Everything else in the issue is fine, but I found the way in which the two heroes land in the Zod timeline to be a bit – for lack of a better word – contrived.

3Art – 3: I have a love/hate relationship with Brett Booth. Sometimes, he can draw some truly wonderful images of DC’s most beloved heroes. Other times, he makes them look either terrifying or flat out ugly. I know that the inker can help make or break a piece of comic book art, but looking solely at the line work, there are definitely some problems with Booth’s work. It’s an acquired taste, but I’ve become accustomed to the mixed bag of artwork thanks to his work over in Titans. In anything, I’ve been spoiled by two issues of Action with Jurgens’ art.

4Cover Art – 4: I enjoy this cover. I can’t quite pinpoint why other than it just being a cool piece of art.

3Variant Cover Art – 3: I like the concept, but the execution feels a bit amateur.

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Kal L
Member

I thoroughly enjoyed this issue. I understand Mario’s problem with it, and I actually agree to a certain point. But it was a great pilot to update Booster for this era, and a great way to head into a time jump story line, similar to the 90’s Time and Time Again.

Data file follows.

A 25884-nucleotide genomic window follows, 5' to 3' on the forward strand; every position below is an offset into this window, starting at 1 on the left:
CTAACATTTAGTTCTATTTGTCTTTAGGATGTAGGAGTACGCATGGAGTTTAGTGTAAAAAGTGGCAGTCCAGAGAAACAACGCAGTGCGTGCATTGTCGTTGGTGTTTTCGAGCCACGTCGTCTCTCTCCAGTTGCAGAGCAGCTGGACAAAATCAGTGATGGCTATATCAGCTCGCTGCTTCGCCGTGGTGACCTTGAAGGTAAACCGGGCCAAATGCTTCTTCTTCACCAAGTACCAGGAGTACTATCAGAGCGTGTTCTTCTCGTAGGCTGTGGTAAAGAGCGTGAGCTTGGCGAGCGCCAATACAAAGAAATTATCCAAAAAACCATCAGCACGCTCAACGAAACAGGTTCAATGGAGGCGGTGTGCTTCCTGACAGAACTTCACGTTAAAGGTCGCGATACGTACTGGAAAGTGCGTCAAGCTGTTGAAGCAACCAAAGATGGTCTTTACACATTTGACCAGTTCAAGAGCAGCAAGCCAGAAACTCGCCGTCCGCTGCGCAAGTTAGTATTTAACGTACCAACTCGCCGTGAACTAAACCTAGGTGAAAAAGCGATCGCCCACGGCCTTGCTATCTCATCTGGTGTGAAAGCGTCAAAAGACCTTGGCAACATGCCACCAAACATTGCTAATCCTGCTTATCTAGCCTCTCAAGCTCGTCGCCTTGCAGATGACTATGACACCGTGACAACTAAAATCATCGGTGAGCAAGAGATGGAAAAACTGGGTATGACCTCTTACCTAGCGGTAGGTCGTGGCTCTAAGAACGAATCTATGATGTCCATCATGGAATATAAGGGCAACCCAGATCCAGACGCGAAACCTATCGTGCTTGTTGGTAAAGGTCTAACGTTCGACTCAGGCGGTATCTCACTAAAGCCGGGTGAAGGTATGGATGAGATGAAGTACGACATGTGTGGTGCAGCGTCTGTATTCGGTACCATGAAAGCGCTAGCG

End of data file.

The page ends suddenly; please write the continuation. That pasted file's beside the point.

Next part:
I enjoyed Booth’s art in this issue also. It was some of his better work.

Also enjoying the Sam Lane angle as well.

kal-bert
Member

I understand Mario’s concern about Supes seeing only Booster’s bad side. But that behaviour from him it is logic, even Booster states that most of his work is kept secret so publicly he only shows the jerk inside him.
About the art, Booth does a great job however after 2 issues drawn by Jurgens everything will look not bad, but just OK. I think we’ll see something huge from Dan Jurgens in issue #1000. Great timing for him in Action, he really deserves to be in such an important issue.

Kal L
Member

I agree, I was loving the Jurgens art. This would have been a nice issue for him to illustrate.

kal-bert
Member

I must admit that it was a little unfair by my side. I am a huge fan of Jurgens (specially his Superman and Spiderman) in both art and writing and any other artist…well…I’m totally biased. He is the Curt Swan of my era.

MattComics
Member

I kinda agree with Mario on Brett Booth. His style is sorta Jim Lee by way of Todd McFarlane. It’s got a lot of energy and it can be fun too look at it but faces can be off and layouts are not so great. I do think he can be an alright fit for certain characters but I’m undecided as to if Superman is one of them.

kal-bert
Member

One little detail: Justin Nguyen should be aware that New 52 era is over. That variant cover’s shield brings me bad memories.

lovecats
Member

I’m very disappointed with Action Comics. We first had the Superman revenge squad. It all ended just like that. Superman went to Krypton and just like that, he’s gone. Again nothing came of it.